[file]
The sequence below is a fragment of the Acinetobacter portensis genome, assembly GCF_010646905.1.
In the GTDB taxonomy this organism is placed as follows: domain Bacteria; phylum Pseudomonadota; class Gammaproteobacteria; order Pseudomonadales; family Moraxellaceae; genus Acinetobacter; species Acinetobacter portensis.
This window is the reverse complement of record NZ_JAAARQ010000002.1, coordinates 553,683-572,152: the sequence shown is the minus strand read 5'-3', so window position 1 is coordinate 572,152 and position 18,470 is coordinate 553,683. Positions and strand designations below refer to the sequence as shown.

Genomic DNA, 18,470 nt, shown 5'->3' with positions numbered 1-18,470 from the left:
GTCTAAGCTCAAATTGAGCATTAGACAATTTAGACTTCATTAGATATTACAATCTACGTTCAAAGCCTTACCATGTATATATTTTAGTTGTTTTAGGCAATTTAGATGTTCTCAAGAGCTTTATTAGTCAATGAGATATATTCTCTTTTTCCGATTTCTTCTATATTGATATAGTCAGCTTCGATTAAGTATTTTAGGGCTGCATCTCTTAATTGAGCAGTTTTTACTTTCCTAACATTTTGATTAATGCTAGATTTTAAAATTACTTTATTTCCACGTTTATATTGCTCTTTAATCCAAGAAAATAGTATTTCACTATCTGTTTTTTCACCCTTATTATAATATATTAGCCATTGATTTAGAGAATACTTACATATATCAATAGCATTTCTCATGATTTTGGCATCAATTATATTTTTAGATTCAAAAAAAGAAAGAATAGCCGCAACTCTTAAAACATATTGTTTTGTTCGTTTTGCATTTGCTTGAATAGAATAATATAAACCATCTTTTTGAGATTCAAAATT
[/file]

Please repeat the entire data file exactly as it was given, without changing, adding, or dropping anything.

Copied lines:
The sequence below is a fragment of the Acinetobacter portensis genome, assembly GCF_010646905.1.
In the GTDB taxonomy this organism is placed as follows: domain Bacteria; phylum Pseudomonadota; class Gammaproteobacteria; order Pseudomonadales; family Moraxellaceae; genus Acinetobacter; species Acinetobacter portensis.
This window is the reverse complement of record NZ_JAAARQ010000002.1, coordinates 553,683-572,152: the sequence shown is the minus strand read 5'-3', so window position 1 is coordinate 572,152 and position 18,470 is coordinate 553,683. Positions and strand designations below refer to the sequence as shown.

Genomic DNA, 18,470 nt, shown 5'->3' with positions numbered 1-18,470 from the left:
GTCTAAGCTCAAATTGAGCATTAGACAATTTAGACTTCATTAGATATTACAATCTACGTTCAAAGCCTTACCATGTATATATTTTAGTTGTTTTAGGCAATTTAGATGTTCTCAAGAGCTTTATTAGTCAATGAGATATATTCTCTTTTTCCGATTTCTTCTATATTGATATAGTCAGCTTCGATTAAGTATTTTAGGGCTGCATCTCTTAATTGAGCAGTTTTTACTTTCCTAACATTTTGATTAATGCTAGATTTTAAAATTACTTTATTTCCACGTTTATATTGCTCTTTAATCCAAGAAAATAGTATTTCACTATCTGTTTTTTCACCCTTATTATAATATATTAGCCATTGATTTAGAGAATACTTACATATATCAATAGCATTTCTCATGATTTTGGCATCAATTATATTTTTAGATTCAAAAAAAGAAAGAATAGCCGCAACTCTTAAAACATATTGTTTTGTTCGTTTTGCATTTGCTTGAATAGAATAATATAAACCATCTTTTTGAGATTCAAAATT